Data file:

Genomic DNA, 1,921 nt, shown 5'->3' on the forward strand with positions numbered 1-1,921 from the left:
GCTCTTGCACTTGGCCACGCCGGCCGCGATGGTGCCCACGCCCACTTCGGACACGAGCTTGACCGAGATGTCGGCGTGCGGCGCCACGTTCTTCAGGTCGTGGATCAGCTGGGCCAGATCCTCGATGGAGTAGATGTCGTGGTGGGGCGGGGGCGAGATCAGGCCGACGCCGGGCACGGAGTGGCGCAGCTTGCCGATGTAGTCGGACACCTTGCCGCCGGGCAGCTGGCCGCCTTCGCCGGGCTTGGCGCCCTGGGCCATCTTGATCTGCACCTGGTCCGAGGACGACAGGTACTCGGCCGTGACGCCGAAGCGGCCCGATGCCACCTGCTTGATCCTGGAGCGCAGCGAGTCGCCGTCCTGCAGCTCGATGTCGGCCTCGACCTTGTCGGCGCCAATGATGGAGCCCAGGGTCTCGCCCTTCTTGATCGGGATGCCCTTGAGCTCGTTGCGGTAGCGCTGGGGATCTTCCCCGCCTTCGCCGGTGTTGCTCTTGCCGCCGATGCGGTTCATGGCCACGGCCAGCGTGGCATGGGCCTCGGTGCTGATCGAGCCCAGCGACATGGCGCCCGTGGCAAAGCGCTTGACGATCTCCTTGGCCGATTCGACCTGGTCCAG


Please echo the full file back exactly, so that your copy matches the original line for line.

Genomic DNA, 1,921 nt, shown 5'->3' on the forward strand with positions numbered 1-1,921 from the left:
GCTCTTGCACTTGGCCACGCCGGCCGCGATGGTGCCCACGCCCACTTCGGACACGAGCTTGACCGAGATGTCGGCGTGCGGCGCCACGTTCTTCAGGTCGTGGATCAGCTGGGCCAGATCCTCGATGGAGTAGATGTCGTGGTGGGGCGGGGGCGAGATCAGGCCGACGCCGGGCACGGAGTGGCGCAGCTTGCCGATGTAGTCGGACACCTTGCCGCCGGGCAGCTGGCCGCCTTCGCCGGGCTTGGCGCCCTGGGCCATCTTGATCTGCACCTGGTCCGAGGACGACAGGTACTCGGCCGTGACGCCGAAGCGGCCCGATGCCACCTGCTTGATCCTGGAGCGCAGCGAGTCGCCGTCCTGCAGCTCGATGTCGGCCTCGACCTTGTCGGCGCCAATGATGGAGCCCAGGGTCTCGCCCTTCTTGATCGGGATGCCCTTGAGCTCGTTGCGGTAGCGCTGGGGATCTTCCCCGCCTTCGCCGGTGTTGCTCTTGCCGCCGATGCGGTTCATGGCCACGGCCAGCGTGGCATGGGCCTCGGTGCTGATCGAGCCCAGCGACATGGCGCCCGTGGCAAAGCGCTTGACGATCTCCTTGGCCGATTCGACCTGGTCCAG